83 more civilians killed in Syria

Syrian situation becoming 'more alarming'

Pro-regime forces killed 83 civilians throughout Syria on Saturday, including women and children among 20 dead in the flashpoint town of Daraa, a watchdog group said. Nine women and three children were among those killed in a pre-dawn bombardment of a residential neighbourhood in the
southern city of Daraa, the Syrian Observatory for Human Rights said.

Dozens more were wounded, some of them seriously, in the city which was the birthplace of the uprising against Syrian President Bashar al-Assad's regime, the watchdog said.

In the restive central city of Homs, 29 people died in a bombardment by government troops, the British-based observatory said.

The toll comes among growing international anger over the Syrian crackdown on a revolt in which more than 13,500 people, mostly civilians, have been killed since March 2011.

On Saturday Russia pushed its idea of an international conference including Iran to end the bloodshed in Syria.

However Russian Foreign Minister Sergei Lavrov also stressed that Moscow would "not sanction the use of force at the United Nations Security Council."

Russia's position unchanged

Russia has growing concerns about the conflict in Syria, but it will continue to oppose the outside use of force, Foreign Minister Sergey Lavrov said.

"The situation in Syria is becoming more alarming," Lavrov told a news conference Saturday, during which he pushed Russia's proposal for an international conference on the crisis. "An impression is being created that Syria is on the verge of a full-scale civil conflict."

He said two recent attacks had put Russians in the capital, Damascus, in danger: a bus carrying Russian specialists came under fire Saturday, and a grenade attack took place Friday on a building where Russians live. There were no injuries, he said.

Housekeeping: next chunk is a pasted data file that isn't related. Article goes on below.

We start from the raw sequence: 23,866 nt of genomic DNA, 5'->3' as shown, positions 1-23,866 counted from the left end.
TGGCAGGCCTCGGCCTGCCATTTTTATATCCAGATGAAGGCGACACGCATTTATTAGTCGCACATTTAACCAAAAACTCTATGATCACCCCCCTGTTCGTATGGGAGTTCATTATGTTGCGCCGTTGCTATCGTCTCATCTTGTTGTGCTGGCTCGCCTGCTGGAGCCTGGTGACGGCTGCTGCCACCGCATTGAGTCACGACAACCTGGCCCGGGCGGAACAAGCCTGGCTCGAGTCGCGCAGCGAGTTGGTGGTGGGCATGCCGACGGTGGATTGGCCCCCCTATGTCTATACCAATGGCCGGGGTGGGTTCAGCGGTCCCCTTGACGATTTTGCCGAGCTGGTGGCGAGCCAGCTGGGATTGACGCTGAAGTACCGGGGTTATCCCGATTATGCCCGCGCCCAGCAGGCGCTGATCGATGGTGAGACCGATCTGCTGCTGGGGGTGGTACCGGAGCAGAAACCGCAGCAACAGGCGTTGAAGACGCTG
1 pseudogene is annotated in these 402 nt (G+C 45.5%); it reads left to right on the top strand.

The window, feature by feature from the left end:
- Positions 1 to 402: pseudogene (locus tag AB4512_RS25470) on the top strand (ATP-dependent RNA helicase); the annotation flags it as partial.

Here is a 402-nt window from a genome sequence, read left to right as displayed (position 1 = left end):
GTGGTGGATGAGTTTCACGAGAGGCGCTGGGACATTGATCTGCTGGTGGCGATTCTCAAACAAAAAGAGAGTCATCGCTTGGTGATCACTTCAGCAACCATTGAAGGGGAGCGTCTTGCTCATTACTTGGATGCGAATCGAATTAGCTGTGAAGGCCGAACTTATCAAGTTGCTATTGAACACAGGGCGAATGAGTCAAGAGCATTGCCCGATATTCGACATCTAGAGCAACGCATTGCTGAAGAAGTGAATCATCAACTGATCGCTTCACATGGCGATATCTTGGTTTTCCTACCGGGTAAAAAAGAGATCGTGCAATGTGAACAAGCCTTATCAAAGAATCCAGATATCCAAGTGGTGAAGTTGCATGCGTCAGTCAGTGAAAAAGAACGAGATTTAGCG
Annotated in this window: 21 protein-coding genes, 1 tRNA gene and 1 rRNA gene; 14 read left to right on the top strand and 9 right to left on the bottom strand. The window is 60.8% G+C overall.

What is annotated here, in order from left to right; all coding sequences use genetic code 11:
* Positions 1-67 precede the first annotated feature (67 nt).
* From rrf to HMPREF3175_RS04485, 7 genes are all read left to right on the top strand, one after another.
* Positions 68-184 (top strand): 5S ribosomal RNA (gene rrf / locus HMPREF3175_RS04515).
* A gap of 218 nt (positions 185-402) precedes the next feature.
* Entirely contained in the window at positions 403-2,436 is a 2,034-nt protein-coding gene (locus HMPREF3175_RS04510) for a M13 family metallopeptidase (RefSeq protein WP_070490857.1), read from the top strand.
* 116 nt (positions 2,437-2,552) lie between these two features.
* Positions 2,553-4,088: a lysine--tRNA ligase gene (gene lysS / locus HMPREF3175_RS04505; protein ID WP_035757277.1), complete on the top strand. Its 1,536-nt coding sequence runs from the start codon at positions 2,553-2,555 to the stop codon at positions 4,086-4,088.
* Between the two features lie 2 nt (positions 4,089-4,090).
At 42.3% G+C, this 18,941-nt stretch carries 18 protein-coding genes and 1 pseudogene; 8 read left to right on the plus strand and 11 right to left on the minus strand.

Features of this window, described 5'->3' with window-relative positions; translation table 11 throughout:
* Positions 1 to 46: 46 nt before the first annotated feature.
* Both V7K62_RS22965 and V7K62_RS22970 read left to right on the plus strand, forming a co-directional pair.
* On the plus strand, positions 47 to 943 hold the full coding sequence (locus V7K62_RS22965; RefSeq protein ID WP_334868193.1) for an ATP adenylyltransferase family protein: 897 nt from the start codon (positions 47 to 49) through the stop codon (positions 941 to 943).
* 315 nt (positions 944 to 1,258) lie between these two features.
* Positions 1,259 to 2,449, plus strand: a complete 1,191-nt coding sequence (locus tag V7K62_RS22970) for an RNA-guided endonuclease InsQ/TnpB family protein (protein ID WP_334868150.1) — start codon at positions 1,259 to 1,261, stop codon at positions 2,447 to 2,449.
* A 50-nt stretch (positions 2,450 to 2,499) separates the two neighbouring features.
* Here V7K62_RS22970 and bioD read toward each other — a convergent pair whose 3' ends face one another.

Despite growing concerns that the situation may be spinning out of control, Russia, as a member of the United Nations Security Council, "will not sanction the use of force," he said. Russia has previously blocked proposed UN resolutions to impose sanctions on President Bashar Assad's regime.

Lavrov said Russia's resistance to intervention is "not because we are protecting Assad and his regime, but because we know that Syria is a complicated multi-confessional state, and because we know that some of those calling for military intervention want to ruin this and turn Syria into a battleground for domination in the Islamic world."

Russia has been a strong supporter of the mission of UN and Arab League special envoy Kofi Annan, who has put forth a plan for ending the violence between Assad's forces and opposition fighters.

But the plan is severely stumbling amid the rise in violence, and Lavrov said an international conference should convene to galvanize international commitment to the plan.

He said participants should include the permanent members of the Security Council, the European Union and influential countries in the region. He said American objections to Iran's possible participation were "shallow."

The Interfax news agency on Saturday quoted Deputy Foreign Minister Gennady Gatilov as saying "Iran has the full right to be represented at this conference because on account of Iran's regional role and the specific character of its relations with Syria we consider that the participation of Iran could play a constructive role."

The UN said several weeks ago that at least 9,000 people have been killed since the crisis began in March last year, while Syrian activists say the violence has claimed the lives of more than 13,000.